There's 20.9% oxygen in the air we breathe. There's no CO (carbon monoxide) which are molecules of partially burned O2 and HC (Hydrocarbons) which is gasoline. Have readings of HC, CO, CO2 (completely burned oxygen and hydrocarbons) works great in the classroom but if you ever riddent a stock bike with a cat in the exhaust, you know they suck for the real world. The term used for this completely burned up mixture of HC's and O2's that works in the classroom and perhaps liquid cooled variable valve timing motors, sucks big time for out V-Twins. It creates heat, lazy throttle response, low power, heat and more heat which happens to be the enemy of an air cooled motor. Having 4 gas and a live reading of measured HP and TQ (not a calculation that is one size fits all for parasitic losses whether you're tuning a 50 cc dirt bike or a big V8 chopper with a 300 mm rear tire and a billet wheel that outweighs the entire 50 cc dirt bike doesn't seem nearly as up to snuff as some of the tuning modules are getting. Understand combustion chemistry is just the first step to executing a seamless tune. Standing and holding the throttle until a "safe" AFR is achieved is not much of a tuner in my book. Especially since the same AFR can be achieved by retarding the timing and taking fuel out or advancing timing and adding fuel with that advanced timing. 4 gas a da love reading measured with a strain gauge takes the guess work out and you can rest assured your bike runs to it's best potential for the components it has on it. There's no guess work, it tell you what to do with the timing and fuel and some bikes more or less than another but you have a live reading of power so kinda hard to screw that up.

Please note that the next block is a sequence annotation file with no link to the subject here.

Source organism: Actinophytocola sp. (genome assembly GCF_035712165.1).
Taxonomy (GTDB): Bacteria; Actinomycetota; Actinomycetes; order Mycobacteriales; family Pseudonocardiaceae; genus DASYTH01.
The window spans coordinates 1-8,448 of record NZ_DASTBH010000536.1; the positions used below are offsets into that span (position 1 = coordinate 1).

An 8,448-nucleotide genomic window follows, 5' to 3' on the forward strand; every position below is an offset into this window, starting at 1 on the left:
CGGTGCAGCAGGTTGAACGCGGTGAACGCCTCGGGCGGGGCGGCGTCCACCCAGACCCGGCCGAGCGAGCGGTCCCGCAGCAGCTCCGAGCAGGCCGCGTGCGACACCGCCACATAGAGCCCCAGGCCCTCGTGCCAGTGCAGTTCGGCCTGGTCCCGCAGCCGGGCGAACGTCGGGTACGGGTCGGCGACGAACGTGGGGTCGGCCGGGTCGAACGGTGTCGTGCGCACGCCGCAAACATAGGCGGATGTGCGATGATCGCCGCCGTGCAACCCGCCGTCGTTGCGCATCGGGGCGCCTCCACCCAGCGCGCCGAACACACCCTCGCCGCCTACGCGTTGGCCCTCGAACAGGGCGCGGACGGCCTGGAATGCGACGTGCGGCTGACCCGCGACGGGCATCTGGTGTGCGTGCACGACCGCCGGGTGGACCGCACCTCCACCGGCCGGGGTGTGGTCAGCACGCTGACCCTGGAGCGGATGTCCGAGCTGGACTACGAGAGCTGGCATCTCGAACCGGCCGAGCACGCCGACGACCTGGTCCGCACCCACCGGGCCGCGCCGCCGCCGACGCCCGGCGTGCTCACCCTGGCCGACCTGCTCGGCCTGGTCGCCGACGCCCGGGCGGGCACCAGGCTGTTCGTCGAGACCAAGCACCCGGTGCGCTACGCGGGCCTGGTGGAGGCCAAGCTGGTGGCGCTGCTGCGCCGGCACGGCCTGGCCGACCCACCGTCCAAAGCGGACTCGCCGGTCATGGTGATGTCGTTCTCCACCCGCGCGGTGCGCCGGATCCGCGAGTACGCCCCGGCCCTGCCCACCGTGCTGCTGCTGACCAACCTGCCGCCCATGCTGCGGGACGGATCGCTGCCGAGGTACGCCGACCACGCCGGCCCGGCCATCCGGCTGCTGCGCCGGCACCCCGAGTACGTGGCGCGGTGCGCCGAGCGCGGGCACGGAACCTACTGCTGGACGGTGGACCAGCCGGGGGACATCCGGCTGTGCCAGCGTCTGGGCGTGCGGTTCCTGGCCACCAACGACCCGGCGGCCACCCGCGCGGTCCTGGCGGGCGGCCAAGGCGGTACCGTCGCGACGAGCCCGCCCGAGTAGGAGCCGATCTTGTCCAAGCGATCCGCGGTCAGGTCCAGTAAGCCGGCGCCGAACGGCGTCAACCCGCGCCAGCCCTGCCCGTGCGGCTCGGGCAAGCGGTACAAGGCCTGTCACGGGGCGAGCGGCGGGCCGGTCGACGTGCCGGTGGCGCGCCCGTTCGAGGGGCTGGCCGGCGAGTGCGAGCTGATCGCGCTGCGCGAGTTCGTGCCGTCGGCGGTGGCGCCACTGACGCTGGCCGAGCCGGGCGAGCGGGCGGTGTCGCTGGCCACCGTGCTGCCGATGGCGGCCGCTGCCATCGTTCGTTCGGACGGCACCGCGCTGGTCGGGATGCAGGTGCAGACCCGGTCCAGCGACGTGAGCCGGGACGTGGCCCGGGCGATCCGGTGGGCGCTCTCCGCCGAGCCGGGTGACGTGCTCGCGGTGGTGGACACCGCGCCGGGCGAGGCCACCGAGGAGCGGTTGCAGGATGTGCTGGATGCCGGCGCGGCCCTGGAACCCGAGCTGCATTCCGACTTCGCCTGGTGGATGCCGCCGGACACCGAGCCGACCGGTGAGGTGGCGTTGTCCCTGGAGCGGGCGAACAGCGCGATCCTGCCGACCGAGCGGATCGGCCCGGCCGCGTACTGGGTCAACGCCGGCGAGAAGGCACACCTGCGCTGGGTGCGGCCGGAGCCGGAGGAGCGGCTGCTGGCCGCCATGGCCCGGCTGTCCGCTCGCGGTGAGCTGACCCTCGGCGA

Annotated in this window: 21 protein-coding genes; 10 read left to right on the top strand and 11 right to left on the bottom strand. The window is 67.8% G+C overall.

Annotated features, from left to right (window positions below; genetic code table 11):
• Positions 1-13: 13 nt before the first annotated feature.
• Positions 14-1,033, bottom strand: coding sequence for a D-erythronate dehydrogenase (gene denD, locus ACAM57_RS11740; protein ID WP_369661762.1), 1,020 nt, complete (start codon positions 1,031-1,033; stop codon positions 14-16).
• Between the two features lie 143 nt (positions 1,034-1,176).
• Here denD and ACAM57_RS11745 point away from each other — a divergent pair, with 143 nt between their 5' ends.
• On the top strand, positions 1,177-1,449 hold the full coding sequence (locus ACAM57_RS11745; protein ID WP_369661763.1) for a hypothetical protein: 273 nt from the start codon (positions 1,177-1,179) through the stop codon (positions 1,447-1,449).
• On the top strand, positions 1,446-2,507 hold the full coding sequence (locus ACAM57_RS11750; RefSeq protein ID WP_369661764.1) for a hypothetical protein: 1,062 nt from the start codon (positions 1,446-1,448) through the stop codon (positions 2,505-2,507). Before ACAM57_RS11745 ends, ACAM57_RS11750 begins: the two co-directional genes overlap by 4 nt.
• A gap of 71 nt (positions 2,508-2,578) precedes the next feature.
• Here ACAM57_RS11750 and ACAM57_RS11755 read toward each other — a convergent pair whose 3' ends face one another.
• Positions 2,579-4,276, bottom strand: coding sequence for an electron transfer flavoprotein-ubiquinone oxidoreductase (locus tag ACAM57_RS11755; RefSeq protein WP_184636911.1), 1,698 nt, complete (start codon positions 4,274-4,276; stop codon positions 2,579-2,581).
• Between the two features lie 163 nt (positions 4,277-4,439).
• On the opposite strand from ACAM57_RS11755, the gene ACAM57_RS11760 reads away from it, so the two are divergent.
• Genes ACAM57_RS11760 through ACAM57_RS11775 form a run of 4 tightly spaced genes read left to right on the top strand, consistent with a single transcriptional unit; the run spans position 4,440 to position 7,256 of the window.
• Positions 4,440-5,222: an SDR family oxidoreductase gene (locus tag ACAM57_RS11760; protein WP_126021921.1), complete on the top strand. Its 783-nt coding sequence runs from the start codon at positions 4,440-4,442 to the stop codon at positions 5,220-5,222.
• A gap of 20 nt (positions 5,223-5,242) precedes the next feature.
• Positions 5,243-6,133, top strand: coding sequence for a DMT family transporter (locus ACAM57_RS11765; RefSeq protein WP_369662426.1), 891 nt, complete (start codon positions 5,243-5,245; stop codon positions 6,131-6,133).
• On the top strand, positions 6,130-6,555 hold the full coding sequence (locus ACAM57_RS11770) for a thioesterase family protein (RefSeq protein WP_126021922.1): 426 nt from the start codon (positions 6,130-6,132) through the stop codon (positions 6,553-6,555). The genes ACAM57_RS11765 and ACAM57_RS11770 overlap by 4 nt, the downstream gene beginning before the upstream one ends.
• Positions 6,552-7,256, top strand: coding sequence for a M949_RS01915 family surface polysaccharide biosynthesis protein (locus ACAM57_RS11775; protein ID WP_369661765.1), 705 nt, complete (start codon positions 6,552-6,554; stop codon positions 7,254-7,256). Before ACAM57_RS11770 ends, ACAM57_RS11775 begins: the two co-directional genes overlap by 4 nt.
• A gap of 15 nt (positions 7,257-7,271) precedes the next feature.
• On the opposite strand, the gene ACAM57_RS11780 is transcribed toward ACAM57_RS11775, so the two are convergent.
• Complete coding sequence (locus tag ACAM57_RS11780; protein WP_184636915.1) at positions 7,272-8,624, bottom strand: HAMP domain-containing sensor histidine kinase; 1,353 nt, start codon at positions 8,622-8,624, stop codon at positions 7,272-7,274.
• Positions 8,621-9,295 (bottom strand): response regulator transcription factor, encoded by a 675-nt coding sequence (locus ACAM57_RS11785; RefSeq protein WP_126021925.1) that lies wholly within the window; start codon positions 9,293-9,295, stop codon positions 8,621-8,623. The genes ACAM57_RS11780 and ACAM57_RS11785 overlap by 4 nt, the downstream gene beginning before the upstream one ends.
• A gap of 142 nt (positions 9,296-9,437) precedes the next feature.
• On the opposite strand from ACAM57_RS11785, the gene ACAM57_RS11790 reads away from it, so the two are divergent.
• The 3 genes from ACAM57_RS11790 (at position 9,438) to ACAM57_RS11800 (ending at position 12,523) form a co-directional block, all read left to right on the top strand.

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I can't argue with all your smog BS but I don't think you are as knowledgeable about the T-max as you think you are.

and last but certainly not least, they are only targeting a predetermined AFR. That Afros not necessarily where that bike performs best and the power is linear the ought the rpm range as it should be if tune right.

You can set the T-max to hit any AFR you want at any RPM and at any throttle setting. As for your fluff adjustments on the TTS well, everyone has there own opinion and like they say, most stink.
 

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I've toured the TMax facility, I've been formally trained by them and I'm an authorized dealer for them. What makes you think an O2 sensor with one reading of many by products that all internal combustion engines emit is better than having 4 or 5 readings that a gas analyzer sees? The fact is, it can't and if 4/5 gas tuning wasn't more thorough and also tell the operator where timing is making best power, why does Moto GP and Formula 1 use gas analyzers to tune with? Yes, you're right, you can change the target AFR in a TMax but until you measure power with a strain gauge rather than an algorithm (mathematical equation) that uses the same formula for parasitic drivetrain loss on 50 cc dirt bike that it uses for a boss hoss with a 502 big block and a 300 mm tire, how can the algorithm be correct for every situation? As it's been said before, the best you know is the best you've ever had, not necessarily the best.
 

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Keep the info coming, but I must admit, I'm kind of lost with the terminology. All I do is ride it, plug it up, check for codes, preform a diagnostic and either press auto tune or not, then save it. I do not have no more knowledge than that. So, with your experience and knowledge, is they TMax worth it or is it better to get it tuned by a tuner/dyno? Thx.